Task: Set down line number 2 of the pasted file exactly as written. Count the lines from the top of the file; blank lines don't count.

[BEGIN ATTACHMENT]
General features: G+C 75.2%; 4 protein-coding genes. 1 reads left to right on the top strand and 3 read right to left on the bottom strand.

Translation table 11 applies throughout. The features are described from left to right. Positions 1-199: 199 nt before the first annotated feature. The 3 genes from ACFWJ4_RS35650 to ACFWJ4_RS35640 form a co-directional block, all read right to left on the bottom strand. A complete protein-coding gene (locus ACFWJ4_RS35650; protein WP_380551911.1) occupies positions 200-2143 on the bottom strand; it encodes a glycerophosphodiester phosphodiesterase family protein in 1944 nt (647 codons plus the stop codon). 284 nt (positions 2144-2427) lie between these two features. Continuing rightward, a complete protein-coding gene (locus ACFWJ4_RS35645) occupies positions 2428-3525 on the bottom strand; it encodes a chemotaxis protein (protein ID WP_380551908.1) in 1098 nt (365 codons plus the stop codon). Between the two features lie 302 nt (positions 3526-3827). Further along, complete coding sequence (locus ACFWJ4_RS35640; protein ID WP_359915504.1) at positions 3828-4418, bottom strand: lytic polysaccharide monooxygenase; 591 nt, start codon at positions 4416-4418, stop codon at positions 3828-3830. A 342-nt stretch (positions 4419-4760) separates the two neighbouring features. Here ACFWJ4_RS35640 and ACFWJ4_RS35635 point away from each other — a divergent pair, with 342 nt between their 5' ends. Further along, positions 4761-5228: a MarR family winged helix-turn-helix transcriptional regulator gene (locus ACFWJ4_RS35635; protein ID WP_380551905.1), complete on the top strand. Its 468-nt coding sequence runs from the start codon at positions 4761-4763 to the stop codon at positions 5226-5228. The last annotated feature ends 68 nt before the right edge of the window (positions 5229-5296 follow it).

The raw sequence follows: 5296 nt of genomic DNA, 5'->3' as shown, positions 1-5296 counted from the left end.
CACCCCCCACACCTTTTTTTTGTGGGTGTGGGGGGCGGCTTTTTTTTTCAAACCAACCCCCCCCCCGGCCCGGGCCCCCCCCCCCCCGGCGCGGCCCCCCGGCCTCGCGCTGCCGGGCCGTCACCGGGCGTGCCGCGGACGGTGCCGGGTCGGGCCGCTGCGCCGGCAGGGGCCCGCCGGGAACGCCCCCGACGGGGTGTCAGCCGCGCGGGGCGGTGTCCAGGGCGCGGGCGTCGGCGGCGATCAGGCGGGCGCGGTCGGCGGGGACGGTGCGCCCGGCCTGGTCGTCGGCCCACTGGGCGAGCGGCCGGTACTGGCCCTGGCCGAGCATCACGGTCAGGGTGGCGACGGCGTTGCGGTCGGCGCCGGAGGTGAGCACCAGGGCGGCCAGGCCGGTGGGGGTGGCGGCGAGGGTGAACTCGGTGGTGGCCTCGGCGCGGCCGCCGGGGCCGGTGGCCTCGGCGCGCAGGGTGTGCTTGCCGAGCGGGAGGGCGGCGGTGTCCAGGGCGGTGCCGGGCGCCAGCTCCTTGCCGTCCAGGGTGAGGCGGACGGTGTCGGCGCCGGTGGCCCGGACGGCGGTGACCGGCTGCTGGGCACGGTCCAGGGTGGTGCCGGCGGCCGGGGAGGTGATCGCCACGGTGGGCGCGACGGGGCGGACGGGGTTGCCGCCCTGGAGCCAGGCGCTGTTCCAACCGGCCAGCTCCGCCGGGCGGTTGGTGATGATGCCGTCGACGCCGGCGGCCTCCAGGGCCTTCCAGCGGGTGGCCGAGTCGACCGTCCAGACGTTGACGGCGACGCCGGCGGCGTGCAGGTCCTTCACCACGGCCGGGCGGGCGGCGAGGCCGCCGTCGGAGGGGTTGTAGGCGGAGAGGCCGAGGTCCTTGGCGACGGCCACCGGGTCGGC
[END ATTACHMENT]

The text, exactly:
Translation table 11 applies throughout. The features are described from left to right. Positions 1-199: 199 nt before the first annotated feature. The 3 genes from ACFWJ4_RS35650 to ACFWJ4_RS35640 form a co-directional block, all read right to left on the bottom strand. A complete protein-coding gene (locus ACFWJ4_RS35650; protein WP_380551911.1) occupies positions 200-2143 on the bottom strand; it encodes a glycerophosphodiester phosphodiesterase family protein in 1944 nt (647 codons plus the stop codon). 284 nt (positions 2144-2427) lie between these two features. Continuing rightward, a complete protein-coding gene (locus ACFWJ4_RS35645) occupies positions 2428-3525 on the bottom strand; it encodes a chemotaxis protein (protein ID WP_380551908.1) in 1098 nt (365 codons plus the stop codon). Between the two features lie 302 nt (positions 3526-3827). Further along, complete coding sequence (locus ACFWJ4_RS35640; protein ID WP_359915504.1) at positions 3828-4418, bottom strand: lytic polysaccharide monooxygenase; 591 nt, start codon at positions 4416-4418, stop codon at positions 3828-3830. A 342-nt stretch (positions 4419-4760) separates the two neighbouring features. Here ACFWJ4_RS35640 and ACFWJ4_RS35635 point away from each other — a divergent pair, with 342 nt between their 5' ends. Further along, positions 4761-5228: a MarR family winged helix-turn-helix transcriptional regulator gene (locus ACFWJ4_RS35635; protein ID WP_380551905.1), complete on the top strand. Its 468-nt coding sequence runs from the start codon at positions 4761-4763 to the stop codon at positions 5226-5228. The last annotated feature ends 68 nt before the right edge of the window (positions 5229-5296 follow it).